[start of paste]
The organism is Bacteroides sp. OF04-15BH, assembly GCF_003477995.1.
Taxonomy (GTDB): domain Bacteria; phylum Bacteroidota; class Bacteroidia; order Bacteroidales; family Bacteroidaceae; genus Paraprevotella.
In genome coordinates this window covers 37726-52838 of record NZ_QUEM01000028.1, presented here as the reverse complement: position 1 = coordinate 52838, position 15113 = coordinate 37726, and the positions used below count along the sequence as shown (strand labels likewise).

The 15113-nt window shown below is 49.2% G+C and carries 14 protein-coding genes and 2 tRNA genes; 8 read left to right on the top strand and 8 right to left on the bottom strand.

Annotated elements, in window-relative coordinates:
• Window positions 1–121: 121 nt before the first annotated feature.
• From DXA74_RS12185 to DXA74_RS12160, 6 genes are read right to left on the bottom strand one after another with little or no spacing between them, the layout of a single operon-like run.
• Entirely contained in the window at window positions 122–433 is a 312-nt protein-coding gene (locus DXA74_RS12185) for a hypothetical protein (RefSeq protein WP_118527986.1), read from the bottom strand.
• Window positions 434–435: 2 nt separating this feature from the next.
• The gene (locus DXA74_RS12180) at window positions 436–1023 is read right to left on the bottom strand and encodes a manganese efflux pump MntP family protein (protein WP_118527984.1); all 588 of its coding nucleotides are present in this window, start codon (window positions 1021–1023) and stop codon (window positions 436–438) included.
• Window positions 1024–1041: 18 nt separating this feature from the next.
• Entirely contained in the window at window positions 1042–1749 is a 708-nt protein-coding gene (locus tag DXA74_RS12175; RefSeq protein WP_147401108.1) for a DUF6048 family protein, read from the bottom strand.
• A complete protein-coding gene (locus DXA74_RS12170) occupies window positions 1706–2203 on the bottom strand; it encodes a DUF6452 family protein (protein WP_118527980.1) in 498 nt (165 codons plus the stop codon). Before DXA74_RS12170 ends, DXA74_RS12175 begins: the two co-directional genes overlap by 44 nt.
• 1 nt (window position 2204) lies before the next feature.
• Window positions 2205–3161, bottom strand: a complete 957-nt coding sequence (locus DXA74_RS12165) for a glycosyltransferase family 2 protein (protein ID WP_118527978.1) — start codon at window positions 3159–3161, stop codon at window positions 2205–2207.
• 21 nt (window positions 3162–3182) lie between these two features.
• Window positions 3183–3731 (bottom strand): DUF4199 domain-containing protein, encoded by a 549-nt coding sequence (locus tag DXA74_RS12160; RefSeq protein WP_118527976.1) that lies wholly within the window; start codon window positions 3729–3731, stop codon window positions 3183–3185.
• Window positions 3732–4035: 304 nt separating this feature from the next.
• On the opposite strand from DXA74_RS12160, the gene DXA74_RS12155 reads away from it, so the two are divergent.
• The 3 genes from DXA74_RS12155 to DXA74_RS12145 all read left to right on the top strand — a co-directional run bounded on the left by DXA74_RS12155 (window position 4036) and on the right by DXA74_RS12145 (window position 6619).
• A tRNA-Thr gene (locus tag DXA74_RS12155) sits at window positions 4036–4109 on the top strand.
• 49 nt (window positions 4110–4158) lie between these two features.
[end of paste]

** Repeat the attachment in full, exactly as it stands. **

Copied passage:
The organism is Bacteroides sp. OF04-15BH, assembly GCF_003477995.1.
Taxonomy (GTDB): domain Bacteria; phylum Bacteroidota; class Bacteroidia; order Bacteroidales; family Bacteroidaceae; genus Paraprevotella.
In genome coordinates this window covers 37726-52838 of record NZ_QUEM01000028.1, presented here as the reverse complement: position 1 = coordinate 52838, position 15113 = coordinate 37726, and the positions used below count along the sequence as shown (strand labels likewise).

The 15113-nt window shown below is 49.2% G+C and carries 14 protein-coding genes and 2 tRNA genes; 8 read left to right on the top strand and 8 right to left on the bottom strand.

Annotated elements, in window-relative coordinates:
• Window positions 1–121: 121 nt before the first annotated feature.
• From DXA74_RS12185 to DXA74_RS12160, 6 genes are read right to left on the bottom strand one after another with little or no spacing between them, the layout of a single operon-like run.
• Entirely contained in the window at window positions 122–433 is a 312-nt protein-coding gene (locus DXA74_RS12185) for a hypothetical protein (RefSeq protein WP_118527986.1), read from the bottom strand.
• Window positions 434–435: 2 nt separating this feature from the next.
• The gene (locus DXA74_RS12180) at window positions 436–1023 is read right to left on the bottom strand and encodes a manganese efflux pump MntP family protein (protein WP_118527984.1); all 588 of its coding nucleotides are present in this window, start codon (window positions 1021–1023) and stop codon (window positions 436–438) included.
• Window positions 1024–1041: 18 nt separating this feature from the next.
• Entirely contained in the window at window positions 1042–1749 is a 708-nt protein-coding gene (locus tag DXA74_RS12175; RefSeq protein WP_147401108.1) for a DUF6048 family protein, read from the bottom strand.
• A complete protein-coding gene (locus DXA74_RS12170) occupies window positions 1706–2203 on the bottom strand; it encodes a DUF6452 family protein (protein WP_118527980.1) in 498 nt (165 codons plus the stop codon). Before DXA74_RS12170 ends, DXA74_RS12175 begins: the two co-directional genes overlap by 44 nt.
• 1 nt (window position 2204) lies before the next feature.
• Window positions 2205–3161, bottom strand: a complete 957-nt coding sequence (locus DXA74_RS12165) for a glycosyltransferase family 2 protein (protein ID WP_118527978.1) — start codon at window positions 3159–3161, stop codon at window positions 2205–2207.
• 21 nt (window positions 3162–3182) lie between these two features.
• Window positions 3183–3731 (bottom strand): DUF4199 domain-containing protein, encoded by a 549-nt coding sequence (locus tag DXA74_RS12160; RefSeq protein WP_118527976.1) that lies wholly within the window; start codon window positions 3729–3731, stop codon window positions 3183–3185.
• Window positions 3732–4035: 304 nt separating this feature from the next.
• On the opposite strand from DXA74_RS12160, the gene DXA74_RS12155 reads away from it, so the two are divergent.
• The 3 genes from DXA74_RS12155 to DXA74_RS12145 all read left to right on the top strand — a co-directional run bounded on the left by DXA74_RS12155 (window position 4036) and on the right by DXA74_RS12145 (window position 6619).
• A tRNA-Thr gene (locus tag DXA74_RS12155) sits at window positions 4036–4109 on the top strand.
• 49 nt (window positions 4110–4158) lie between these two features.